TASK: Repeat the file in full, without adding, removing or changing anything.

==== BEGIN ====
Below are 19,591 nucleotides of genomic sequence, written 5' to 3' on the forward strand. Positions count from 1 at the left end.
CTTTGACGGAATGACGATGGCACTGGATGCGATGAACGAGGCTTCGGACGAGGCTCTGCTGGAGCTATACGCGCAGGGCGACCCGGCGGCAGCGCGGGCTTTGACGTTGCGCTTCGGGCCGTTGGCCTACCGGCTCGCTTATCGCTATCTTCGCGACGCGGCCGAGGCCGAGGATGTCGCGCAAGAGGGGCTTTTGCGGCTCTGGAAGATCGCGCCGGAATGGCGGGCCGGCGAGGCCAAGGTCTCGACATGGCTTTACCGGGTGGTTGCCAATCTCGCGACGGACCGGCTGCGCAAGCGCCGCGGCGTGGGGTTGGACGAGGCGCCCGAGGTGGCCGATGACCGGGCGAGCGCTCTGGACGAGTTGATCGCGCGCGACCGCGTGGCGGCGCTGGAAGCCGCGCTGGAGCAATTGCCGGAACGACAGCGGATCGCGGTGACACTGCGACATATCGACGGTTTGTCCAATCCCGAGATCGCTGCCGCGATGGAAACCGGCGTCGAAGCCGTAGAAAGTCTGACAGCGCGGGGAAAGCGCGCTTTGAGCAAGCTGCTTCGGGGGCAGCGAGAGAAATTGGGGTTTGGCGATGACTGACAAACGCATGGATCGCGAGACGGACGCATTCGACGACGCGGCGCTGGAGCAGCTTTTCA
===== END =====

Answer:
Below are 19,591 nucleotides of genomic sequence, written 5' to 3' on the forward strand. Positions count from 1 at the left end.
CTTTGACGGAATGACGATGGCACTGGATGCGATGAACGAGGCTTCGGACGAGGCTCTGCTGGAGCTATACGCGCAGGGCGACCCGGCGGCAGCGCGGGCTTTGACGTTGCGCTTCGGGCCGTTGGCCTACCGGCTCGCTTATCGCTATCTTCGCGACGCGGCCGAGGCCGAGGATGTCGCGCAAGAGGGGCTTTTGCGGCTCTGGAAGATCGCGCCGGAATGGCGGGCCGGCGAGGCCAAGGTCTCGACATGGCTTTACCGGGTGGTTGCCAATCTCGCGACGGACCGGCTGCGCAAGCGCCGCGGCGTGGGGTTGGACGAGGCGCCCGAGGTGGCCGATGACCGGGCGAGCGCTCTGGACGAGTTGATCGCGCGCGACCGCGTGGCGGCGCTGGAAGCCGCGCTGGAGCAATTGCCGGAACGACAGCGGATCGCGGTGACACTGCGACATATCGACGGTTTGTCCAATCCCGAGATCGCTGCCGCGATGGAAACCGGCGTCGAAGCCGTAGAAAGTCTGACAGCGCGGGGAAAGCGCGCTTTGAGCAAGCTGCTTCGGGGGCAGCGAGAGAAATTGGGGTTTGGCGATGACTGACAAACGCATGGATCGCGAGACGGACGCATTCGACGACGCGGCGCTGGAGCAGCTTTTCA